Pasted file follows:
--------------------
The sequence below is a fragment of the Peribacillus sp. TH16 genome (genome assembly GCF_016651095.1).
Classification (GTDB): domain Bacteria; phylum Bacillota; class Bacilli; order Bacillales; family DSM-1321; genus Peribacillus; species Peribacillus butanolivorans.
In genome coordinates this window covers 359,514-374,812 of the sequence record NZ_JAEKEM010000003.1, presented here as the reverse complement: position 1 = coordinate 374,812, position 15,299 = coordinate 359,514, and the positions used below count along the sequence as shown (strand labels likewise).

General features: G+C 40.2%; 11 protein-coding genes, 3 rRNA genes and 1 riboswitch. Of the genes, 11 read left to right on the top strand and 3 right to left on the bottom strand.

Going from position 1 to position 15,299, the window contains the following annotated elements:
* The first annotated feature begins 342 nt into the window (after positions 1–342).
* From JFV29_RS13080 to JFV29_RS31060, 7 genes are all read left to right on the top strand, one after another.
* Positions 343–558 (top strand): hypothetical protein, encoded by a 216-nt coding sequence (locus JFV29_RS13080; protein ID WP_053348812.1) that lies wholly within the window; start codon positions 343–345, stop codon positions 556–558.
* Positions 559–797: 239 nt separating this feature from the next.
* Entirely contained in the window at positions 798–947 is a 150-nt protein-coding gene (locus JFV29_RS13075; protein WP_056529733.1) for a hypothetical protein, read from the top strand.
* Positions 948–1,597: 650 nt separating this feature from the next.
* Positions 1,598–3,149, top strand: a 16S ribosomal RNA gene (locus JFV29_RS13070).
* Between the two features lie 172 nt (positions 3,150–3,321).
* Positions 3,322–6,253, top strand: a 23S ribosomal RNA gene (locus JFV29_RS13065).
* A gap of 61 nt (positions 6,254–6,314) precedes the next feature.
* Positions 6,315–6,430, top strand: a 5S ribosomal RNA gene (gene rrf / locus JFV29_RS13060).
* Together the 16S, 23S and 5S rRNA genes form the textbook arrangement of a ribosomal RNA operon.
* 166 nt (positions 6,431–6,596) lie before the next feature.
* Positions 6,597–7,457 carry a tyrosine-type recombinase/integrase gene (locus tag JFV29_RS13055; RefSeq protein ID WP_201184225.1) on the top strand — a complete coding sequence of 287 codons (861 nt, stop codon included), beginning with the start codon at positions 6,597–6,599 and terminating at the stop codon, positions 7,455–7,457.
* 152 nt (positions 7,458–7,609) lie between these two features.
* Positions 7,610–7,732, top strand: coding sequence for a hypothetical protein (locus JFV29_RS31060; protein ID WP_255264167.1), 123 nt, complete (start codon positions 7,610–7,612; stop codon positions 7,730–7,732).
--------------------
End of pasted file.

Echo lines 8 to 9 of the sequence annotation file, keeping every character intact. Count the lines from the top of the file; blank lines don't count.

* Positions 343–558 (top strand): hypothetical protein, encoded by a 216-nt coding sequence (locus JFV29_RS13080; protein ID WP_053348812.1) that lies wholly within the window; start codon positions 343–345, stop codon positions 556–558.
* Positions 559–797: 239 nt separating this feature from the next.